We have yearly cycles of sales for certain products in our store, or we get asked about the same products every time there is a graduation from a Police Academy. There is a mad rush of people graduating that need all of the basics, they may not have their duty gear yet but they know they need an off duty holster which usually is one of the following, any Glock 9mm, Glock 45 or Sig 229 or Smith & Wesson M&P 9mm or 40 cal. Those seem to be the most common firearm holsters every year because that’s what most of their employers are issuing. “I just need a retention holster” or a “Level II” they say.
I’m all about letting the customer choose what they want, but if there is any hint of them being a Novice, I push them away from the Blackhawk Serpa Holsters, I personally think the Safariland ALS is a better starting point although the holsters are very heavy, One other holster we have considered stocking are the 5.11 Thumbdrive holsters. Using your thumb to release your firearm is a much safer approach than using your index finger. We also noticed this year that Elite Survival Systems is releasing a Thumbdrive holsters and we will do a thorough comparison between the two in the future. Definitely consider these 3 for Level II retention, Safariland ALS, Blackhawk Serpa, and the 5.11 Thumbdrive holsters. Bladetech worked with for their level II and it seems to be a very well accepted holster.
We can’t accommodate everyone in this industry because the tactical world is much like the restaurant business. What do you want for dinner? Are you for Italian Food, Seafood, going away camping? There are a lot of advantages with Kydex holsters but we’ve seen so many of them break, that leather still seems to have an edge for longevity, even the cost of various types of leather holsters can vary in quality and features. I’m still old school with shoulder holsters, especially when I’m toting a large frame revolver or semi-auto handgun. The Galco Miami Classics are still very popular with detectives but there are plenty of people buying smaller “off duty” handguns and recently many of our Law Enforcement are looking for Diamondback .380 holsters and Glock 42 holsters. It always takes awhile for the holster market to catch up to the sales of new firearms but if it’s a good firearm, someone is going to make a holster for it.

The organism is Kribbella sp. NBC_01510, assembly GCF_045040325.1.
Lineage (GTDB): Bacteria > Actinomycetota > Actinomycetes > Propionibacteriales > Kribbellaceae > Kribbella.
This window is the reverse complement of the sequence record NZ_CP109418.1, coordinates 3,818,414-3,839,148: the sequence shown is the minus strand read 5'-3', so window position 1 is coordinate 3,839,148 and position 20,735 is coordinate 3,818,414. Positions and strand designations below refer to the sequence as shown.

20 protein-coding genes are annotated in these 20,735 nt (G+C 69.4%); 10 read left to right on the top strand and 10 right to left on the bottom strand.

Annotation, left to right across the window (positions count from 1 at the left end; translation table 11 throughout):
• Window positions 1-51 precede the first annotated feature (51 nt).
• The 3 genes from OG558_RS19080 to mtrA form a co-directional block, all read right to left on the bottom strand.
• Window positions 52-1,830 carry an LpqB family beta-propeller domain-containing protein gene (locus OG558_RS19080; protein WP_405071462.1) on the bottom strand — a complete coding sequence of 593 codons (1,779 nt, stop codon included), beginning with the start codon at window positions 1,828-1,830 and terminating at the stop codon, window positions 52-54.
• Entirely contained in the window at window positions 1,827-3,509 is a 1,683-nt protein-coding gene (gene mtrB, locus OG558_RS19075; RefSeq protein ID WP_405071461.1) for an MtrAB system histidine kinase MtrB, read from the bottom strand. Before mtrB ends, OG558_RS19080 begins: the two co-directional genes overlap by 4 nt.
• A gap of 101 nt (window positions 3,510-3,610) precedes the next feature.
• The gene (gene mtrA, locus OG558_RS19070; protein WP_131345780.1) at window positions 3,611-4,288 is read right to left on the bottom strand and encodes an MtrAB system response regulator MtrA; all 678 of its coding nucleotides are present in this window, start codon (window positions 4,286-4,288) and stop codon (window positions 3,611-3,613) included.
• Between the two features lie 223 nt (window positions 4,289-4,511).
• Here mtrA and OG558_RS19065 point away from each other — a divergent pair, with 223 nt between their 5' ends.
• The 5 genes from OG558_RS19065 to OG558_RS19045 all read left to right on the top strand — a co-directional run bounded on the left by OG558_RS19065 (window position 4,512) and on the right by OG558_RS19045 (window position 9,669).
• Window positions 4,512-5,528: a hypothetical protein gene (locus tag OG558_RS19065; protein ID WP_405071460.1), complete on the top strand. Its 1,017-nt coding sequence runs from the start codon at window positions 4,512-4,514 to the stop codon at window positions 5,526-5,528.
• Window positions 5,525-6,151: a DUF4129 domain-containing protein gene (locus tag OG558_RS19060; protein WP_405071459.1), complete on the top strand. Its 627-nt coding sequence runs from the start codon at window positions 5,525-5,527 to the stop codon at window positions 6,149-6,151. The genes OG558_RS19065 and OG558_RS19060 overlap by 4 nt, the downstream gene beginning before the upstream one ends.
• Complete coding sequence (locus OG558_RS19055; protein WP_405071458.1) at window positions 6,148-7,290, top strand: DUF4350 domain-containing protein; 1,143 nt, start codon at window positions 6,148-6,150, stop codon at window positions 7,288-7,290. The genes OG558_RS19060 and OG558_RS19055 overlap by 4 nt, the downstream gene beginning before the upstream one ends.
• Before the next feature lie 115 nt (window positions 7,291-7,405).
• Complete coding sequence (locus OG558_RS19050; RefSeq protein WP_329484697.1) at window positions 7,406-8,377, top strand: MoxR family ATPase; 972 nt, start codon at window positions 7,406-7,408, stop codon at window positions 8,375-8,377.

If you are looking for leather holsters, we often point people towards Desantis Holsters, Galco Holsters and Don Hume holsters. Each of these holsters has different qualities and styles and the vary from expensive to inexpensive depending on the one you want. If you are looking for inside the waistband gun holsters there nylon holsters like the Elite Survival Systems belt clip holsters which are very universal and fit a lot of firearms and are also ambidextrous. The Desantis Insider is pretty popular because they are a little over $20 but leather sometimes has its drawbacks in very hot weather. The new rave seems to be tuckable holsters and Galco Holsters has a pretty big selling rate for the Smith & Wesson bodyguard, check out all of the products we sell and if you don’t see what you are looking for feel free to ask.
That’s my short answer on the Blackhawk retention holsters if you wanted an opinion. I’m not a big fan of taking novice gun owners or new recruits with a holster like this because I’ve seen it all on the firing line. The NRA has really good standards for training new students, children and even adults. I have rarely seen a new handgun shooter start off shooting on a table but I’ve gone back to that when watching new people walk up to a firing line and do the dumbest things. You can judge competency by someones education level nor the muscle mass. I’ve grown tired of being at public firing ranges whether indoors or on a State Game range and looking down the barrel of someone taking their girlfriend to the range or a newly hired Police Officer that was issued a sidearm but can’t handle the 45acp recoil.
When my life is on the line which it is every time a gun is unholstered, I have my tolerance levels and keeping a controlled environment is my protocol. Once someone has been trained on using a firearm, adapting to a retention holster like the Blackhawk Serpa holsters is just learning another device. It’s a bad idea starting out with both and many, many departments hire not on experience, there are always new people learning to shoot and it’s very common to see firearms instructors put bans on this holster system when training new students or unknown discipline. I do use these holsters as a paddle holster as well is the drop leg format and I do have respect for them.
Much of the Concealed Carry world is about personal choice and our diverse product line of Don Hume gun holsters should fulfill most of our customer needs. If you are not looking for a locking holster and want something fast and easy to and comfortable to wear, try the Don Hume Jit holsters for your Glock 19, Sig 239 or whichever semi-auto or revolver you need. The Jit holster sits securely on your belt and sits at a very comfortable level for easy retrieval. Pocket holsters are must to avoid problems with firearms rotating and the pocket holsters will place your holster in a secure upright position and help keep lint and other nasty things a pocket can hold away from your handgun.